Yvonne Buckley, professor of zoology at Trinity, will take up the new role of vice-president for biodiversity and climate action in January 2022. This post will place sustainability at the centre of TCD’s governance and operations by making it a key focus at the highest levels within the university.

New sustainability office

During the first six months of her term, the new vice-president fob biodiversity and climate action will set up structures needed for a 'Climate First Trinity', including resourcing a new sustainability office comprising dedicated members of academic and professional staff.

Prof Buckley’s role will ensure that Trinity has a sustainable future within a flourishing national and international environment for people, nature and the economy

This office will build on work already in progress in Trinity’s Climate Action Plan and work towards a Biodiversity Action Plan for Trinity’s campuses together with strengthening and amplifying Trinity’s climate and biodiversity impact through research, teaching and learning.

Provost Linda Doyle championed this new role as part of her vision for Trinity’s future and sees embedding sustainability in Trinity life as a key priority for the years ahead. She said: “I’d like to warmly welcome Yvonne to her new role as we look forward to working together with the whole College community to enact real change.

"Many staff and students are already making important contributions to Trinity’s sustainability, and Yvonne and her team will support and amplify their activities, as well as ensuring Trinity gets the most benefit from joined-up thinking around efforts across operations, teaching, research, and engagement with external organisations.” 

The Healthy Trinity initiative – a cross-college partnership comprised of nine working groups involving staff and students – will be embedded within the new sustainability office as there are important parallels and intersections between human and planetary health.

Prof Buckley aims to use these connections to achieve mutual benefits for people from changes in the way we operate. Healthy diets; active travel; workplace health; physical and mental health; and understanding how systems affect our choices and behaviour are just some of the areas under the spotlight.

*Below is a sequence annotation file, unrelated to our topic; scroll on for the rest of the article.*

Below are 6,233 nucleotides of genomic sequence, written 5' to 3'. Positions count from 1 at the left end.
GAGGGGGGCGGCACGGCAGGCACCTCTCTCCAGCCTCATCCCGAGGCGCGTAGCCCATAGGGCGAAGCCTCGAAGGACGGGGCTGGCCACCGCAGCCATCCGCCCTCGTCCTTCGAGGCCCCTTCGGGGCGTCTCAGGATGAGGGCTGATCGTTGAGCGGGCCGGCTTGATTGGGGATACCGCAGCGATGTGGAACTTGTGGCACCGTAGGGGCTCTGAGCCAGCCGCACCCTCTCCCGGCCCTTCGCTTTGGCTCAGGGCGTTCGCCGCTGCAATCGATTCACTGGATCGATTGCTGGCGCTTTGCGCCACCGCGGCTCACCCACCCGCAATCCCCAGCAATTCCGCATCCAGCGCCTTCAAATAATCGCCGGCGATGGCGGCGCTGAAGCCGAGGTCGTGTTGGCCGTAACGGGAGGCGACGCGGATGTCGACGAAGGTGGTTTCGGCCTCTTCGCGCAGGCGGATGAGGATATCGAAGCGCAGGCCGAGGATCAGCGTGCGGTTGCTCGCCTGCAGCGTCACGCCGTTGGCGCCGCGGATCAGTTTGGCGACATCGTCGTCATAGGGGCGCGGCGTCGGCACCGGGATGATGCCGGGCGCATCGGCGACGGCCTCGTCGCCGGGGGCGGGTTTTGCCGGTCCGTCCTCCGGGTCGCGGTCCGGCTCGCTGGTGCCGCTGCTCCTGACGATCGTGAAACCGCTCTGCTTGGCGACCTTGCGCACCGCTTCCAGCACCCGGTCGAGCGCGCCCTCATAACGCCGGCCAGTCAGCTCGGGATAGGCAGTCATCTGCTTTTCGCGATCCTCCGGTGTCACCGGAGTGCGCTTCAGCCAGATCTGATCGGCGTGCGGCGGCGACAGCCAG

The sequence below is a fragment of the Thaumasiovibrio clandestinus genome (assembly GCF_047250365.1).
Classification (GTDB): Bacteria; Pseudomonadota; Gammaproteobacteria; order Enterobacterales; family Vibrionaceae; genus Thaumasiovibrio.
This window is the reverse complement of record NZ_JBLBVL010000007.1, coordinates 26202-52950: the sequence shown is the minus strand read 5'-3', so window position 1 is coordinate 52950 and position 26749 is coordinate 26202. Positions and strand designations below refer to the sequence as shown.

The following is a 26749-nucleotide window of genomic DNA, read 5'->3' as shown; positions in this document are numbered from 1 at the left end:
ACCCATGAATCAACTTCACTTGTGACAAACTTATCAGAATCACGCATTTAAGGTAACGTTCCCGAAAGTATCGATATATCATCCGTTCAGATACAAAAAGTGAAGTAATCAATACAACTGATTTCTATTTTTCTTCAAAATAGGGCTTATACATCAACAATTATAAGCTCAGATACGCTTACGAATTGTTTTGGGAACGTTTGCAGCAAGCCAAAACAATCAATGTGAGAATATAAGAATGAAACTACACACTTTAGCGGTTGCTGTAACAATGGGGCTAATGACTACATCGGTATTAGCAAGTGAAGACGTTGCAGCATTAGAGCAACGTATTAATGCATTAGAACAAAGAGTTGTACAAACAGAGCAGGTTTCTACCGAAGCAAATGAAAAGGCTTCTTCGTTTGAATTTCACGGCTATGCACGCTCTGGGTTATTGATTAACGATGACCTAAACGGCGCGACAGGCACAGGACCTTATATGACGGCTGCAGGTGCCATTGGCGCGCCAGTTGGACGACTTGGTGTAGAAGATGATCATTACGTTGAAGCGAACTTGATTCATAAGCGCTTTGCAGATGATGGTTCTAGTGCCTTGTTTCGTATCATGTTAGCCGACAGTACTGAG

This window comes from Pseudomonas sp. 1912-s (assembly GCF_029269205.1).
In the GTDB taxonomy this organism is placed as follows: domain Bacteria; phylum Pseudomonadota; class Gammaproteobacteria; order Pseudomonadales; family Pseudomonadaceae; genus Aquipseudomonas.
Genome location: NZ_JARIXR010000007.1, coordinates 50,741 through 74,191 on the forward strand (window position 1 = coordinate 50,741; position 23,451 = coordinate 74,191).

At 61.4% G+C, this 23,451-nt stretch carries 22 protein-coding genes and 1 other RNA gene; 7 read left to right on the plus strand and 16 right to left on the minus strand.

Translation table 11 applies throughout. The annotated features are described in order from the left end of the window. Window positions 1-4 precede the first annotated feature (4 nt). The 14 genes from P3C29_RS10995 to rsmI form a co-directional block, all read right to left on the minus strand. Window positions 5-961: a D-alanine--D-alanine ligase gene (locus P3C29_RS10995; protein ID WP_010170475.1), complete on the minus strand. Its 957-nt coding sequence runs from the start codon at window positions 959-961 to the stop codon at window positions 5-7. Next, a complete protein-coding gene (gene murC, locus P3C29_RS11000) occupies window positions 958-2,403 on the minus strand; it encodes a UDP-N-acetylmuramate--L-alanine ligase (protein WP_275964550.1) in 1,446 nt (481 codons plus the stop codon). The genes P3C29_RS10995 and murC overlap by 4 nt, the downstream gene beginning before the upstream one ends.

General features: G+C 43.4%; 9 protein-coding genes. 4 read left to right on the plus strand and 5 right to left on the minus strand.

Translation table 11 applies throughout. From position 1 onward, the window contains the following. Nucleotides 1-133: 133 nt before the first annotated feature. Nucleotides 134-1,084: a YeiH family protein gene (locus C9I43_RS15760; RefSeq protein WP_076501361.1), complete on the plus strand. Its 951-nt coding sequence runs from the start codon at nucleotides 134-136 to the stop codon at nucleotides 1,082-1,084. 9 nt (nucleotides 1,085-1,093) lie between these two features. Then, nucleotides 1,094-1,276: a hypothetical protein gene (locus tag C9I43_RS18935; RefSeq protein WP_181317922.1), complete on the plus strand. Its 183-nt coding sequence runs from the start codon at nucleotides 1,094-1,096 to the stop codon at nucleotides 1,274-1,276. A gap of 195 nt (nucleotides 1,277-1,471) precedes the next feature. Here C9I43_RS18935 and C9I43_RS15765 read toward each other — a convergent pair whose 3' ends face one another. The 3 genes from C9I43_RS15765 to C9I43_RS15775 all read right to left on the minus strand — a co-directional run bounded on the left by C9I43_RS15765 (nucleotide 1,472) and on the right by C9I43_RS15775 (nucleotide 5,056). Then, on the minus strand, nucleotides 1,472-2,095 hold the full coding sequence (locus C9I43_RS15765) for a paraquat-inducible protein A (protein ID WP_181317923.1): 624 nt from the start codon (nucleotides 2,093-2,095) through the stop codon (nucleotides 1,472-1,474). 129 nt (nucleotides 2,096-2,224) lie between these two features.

The government Climate Action Plan sets a target of 7% reductions of carbon dioxide equivalent (CO2e) emissions per year to 2030. Trinity will need to put a wide range of solutions in place to help achieve these reductions, and there are opportunities here to deliver important additional benefits to the way we live and work.

'Decade of action'

Prof Buckley said: “A very important word in the title of this new position is ‘action’. We are in a decade of action right now and need to urgently make progress on the climate and biodiversity commitments which have already been made. The debate on whether we need to act or not is closed.

"Trinity has been acting on sustainability for many years now, but it has been an ‘add-on’ rather than a key focus. This new position raises the profile of biodiversity and climate action within Trinity, across the university sector and – more broadly – represents an important step in the vision of a Climate First Trinity.

“There has been great progress in the last few years in making Trinity more sustainable and in harnessing the ingenuity and passion that so many of our researchers, students and staff have for creating a greener future.

"We recognise the importance and value of involving as many people as possible from the Trinity community to tackle the challenges ahead and are excited to expand our contribution to the climate and biodiversity solutions we need if all sectors of society are to thrive in the decades ahead.”